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Fibre Install - Potential Issues?

kingkobra
Grafter
Posts: 174
Registered: 23-08-2007

Fibre Install - Potential Issues?

Hi. Thinking of having a fibre install when Plusnet get around to announcing new products, but I'm thinking we may have potential for issues with our phone line setup.
We don't appear to have a 'master' socket in the house. Instead, the line comes into the house, into a small thin rectangular box by the front door, then directly into what looks like a regular phone socket. This phone socket then has two or three cables coming out of it to other phone sockets in the house. One of these is in the bedroom, which then has an extension plugged into it, going into another room where the router is.
Ideally, I would like BT to fit us a master socket directly into the room upstairs where the router/computer is. and then I can completely remove all the extensions in the house, but then of course I will have the problem of not having a phone socket to plug the Sky box into.
Sorry, if its easy, but I'm not really au fait with what can and can't be done as regards phones, master sockets and extensions.
5 REPLIES
Community Veteran
Posts: 19,099
Thanks: 434
Fixes: 21
Registered: 31-08-2007

Re: Fibre Install - Potential Issues?

If your fixed internal wiring is to the correct standard (cable to spec. CW130Cool then it won't matter about having fixed extension sockets as long as you connect things with a decent quality filter.
Have a look at the colour of the wires in the back of the sockets, you should have Blue/white trace on terminal 2, White/blue trace on terminal 5.
In a broadband setup no other terminals should be connected (eg. Orange/white & White/orange on 3 & 4 which should be disconnected at all sockets and the master, just gently pull the wires vertically out of the IDC terminal if present.
One other comment - plug in extension cables are a recipe for disaster for connecting filters and routers, they are not twisted pair cable and contain the bell and other wires (the terminal 3 wire is the bell wire). A filter should plug straight into a fixed socket and a modem/router straight into a filter without any plug-in extension cables.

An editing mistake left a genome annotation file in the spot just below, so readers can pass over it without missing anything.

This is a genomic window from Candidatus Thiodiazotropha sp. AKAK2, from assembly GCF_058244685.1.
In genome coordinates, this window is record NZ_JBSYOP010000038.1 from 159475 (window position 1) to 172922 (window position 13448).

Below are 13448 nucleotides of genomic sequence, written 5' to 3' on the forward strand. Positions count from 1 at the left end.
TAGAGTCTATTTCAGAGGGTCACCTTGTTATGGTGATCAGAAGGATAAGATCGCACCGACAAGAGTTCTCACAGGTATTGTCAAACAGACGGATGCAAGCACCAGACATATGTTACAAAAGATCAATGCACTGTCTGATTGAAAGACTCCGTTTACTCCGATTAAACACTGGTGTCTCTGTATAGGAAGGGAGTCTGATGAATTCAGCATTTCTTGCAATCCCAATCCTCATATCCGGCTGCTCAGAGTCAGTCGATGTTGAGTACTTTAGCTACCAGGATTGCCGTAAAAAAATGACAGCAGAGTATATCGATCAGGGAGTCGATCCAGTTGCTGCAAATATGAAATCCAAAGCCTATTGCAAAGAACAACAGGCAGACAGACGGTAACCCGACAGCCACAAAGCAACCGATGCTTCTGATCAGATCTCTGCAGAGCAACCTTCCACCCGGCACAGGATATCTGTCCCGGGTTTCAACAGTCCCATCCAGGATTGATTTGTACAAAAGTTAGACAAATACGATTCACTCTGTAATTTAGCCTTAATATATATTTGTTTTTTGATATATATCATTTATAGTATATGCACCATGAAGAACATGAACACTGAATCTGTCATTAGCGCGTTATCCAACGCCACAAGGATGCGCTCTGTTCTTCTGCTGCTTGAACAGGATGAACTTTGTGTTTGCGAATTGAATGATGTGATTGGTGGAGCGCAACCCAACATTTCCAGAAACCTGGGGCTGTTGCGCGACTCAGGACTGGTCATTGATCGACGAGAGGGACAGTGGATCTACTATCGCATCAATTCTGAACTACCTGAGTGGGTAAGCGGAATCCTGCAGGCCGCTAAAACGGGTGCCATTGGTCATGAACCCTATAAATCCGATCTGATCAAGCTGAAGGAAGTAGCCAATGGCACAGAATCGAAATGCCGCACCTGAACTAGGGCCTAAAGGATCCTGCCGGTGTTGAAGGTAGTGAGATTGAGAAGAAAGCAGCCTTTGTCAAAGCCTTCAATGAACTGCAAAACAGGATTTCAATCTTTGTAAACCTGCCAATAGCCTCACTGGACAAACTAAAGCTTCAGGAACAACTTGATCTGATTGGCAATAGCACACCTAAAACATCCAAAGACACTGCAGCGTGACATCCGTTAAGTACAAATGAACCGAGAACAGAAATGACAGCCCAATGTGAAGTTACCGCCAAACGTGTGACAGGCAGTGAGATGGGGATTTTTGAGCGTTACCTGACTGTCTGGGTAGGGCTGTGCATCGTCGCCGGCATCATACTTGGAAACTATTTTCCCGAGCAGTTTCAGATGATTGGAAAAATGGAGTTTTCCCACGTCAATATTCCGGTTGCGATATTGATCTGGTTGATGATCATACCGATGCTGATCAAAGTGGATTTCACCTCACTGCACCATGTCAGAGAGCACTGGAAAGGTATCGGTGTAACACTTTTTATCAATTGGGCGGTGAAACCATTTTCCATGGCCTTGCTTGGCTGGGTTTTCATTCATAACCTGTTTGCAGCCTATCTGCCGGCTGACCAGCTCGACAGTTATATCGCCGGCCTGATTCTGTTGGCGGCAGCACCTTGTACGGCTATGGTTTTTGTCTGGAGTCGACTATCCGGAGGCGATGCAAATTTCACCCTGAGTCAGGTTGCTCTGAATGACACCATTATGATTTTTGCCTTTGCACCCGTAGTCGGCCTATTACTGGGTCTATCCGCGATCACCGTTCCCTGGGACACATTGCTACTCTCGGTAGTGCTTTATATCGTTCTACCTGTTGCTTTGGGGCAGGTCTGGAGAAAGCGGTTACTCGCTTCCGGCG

I'm not sure if you get a home visit with a FTTC install, if you do, the engineer should replace the first socket on the BT incoming cable with a new NTE5.  Hopefully on of the PLusnet DC team can say about the home visit.
rongtw
Seasoned Hero
Posts: 6,544
Thanks: 1,271
Fixes: 12
Registered: 01-12-2010

Re: Fibre Install - Potential Issues?

i just have had FTTC installed today , Nice mr BT OR engineer re routed my cable from my house all around to the other side  Wink and fitted me a new master socket as where it was previous was not ideal for my PC .
now i have it right at the side of my desk  Smiley
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kingkobra
Grafter
Posts: 174
Registered: 23-08-2007

Re: Fibre Install - Potential Issues?

Quote from: Anotherone
One other comment - plug in extension cables are a recipe for disaster for connecting filters and routers, they are not twisted pair cable and contain the bell and other wires (the terminal 3 wire is the bell wire). A filter should plug straight into a fixed socket and a modem/router straight into a filter without any plug-in extension cables.

When we first had broadband, we did use a standard telephone extension cable, and as you say the signal wasn't great. Since then, we changed to a dedicated broadband data extension cable (much thicker cable), and that seemed to fix that problem. The filter plugs into that, and the router directly into the filter.
Thinking about it again, maybe it would be possible for BT to change the existing socket all the extensions run off to be the master socket, and connect all the existing extensions to that, then run the data cable extension to the upstairs room for the modem and router.
Community Veteran
Posts: 19,099
Thanks: 434
Fixes: 21
Registered: 31-08-2007

Re: Fibre Install - Potential Issues?

In view of rongtw's post, it seems you are likely to get a visit, so you could nicely ask if the engineer if he could re-route the incoming cable. to that upstairs room. Make sure you are getting the kettle on, offering Tea, Coffee, Biscuits, Cake etc.  Smiley
If it's a really nice engineer he may connect up your extension wiring via an outside junction box to the existing external cable, especially if an internal run isn't that straight forward. If not, once you have an NTE5 you can put your own internal extension wiring in. Everything inside from the NTE5 is the user's responsibility. Everything from NTE5 outwards is BT's. He might leave you some cable to do the job, if he can't do it.  Wink
You'd need to get yourself a cheap plastic IDC tool though to connect the cable to the sockets.
dusty_bin
Grafter
Posts: 138
Registered: 12-06-2007

Re: Fibre Install - Potential Issues?

The master socket could be placed where the line comes in and then the famous data extension to to router, splitting off the telephone extensions at the master socket - or take the line through to the router and put the master socket there, then the extension needs to be brought back from that point.
In my case I still have an analogue modem in my computer that is next to the router and a phone where the line comes into the property.  When the BT man came we had a discussion about the various options - in the end he agreed to put the master socket at the router and then bring the line back on the second pair to the phone.  His only major concern in using the existing cabling was to make sure it was solid core (it's actually thinner than the standard stuff).  He was also a bit worried that the cable was only two pairs so there is nothing spare in case something fails.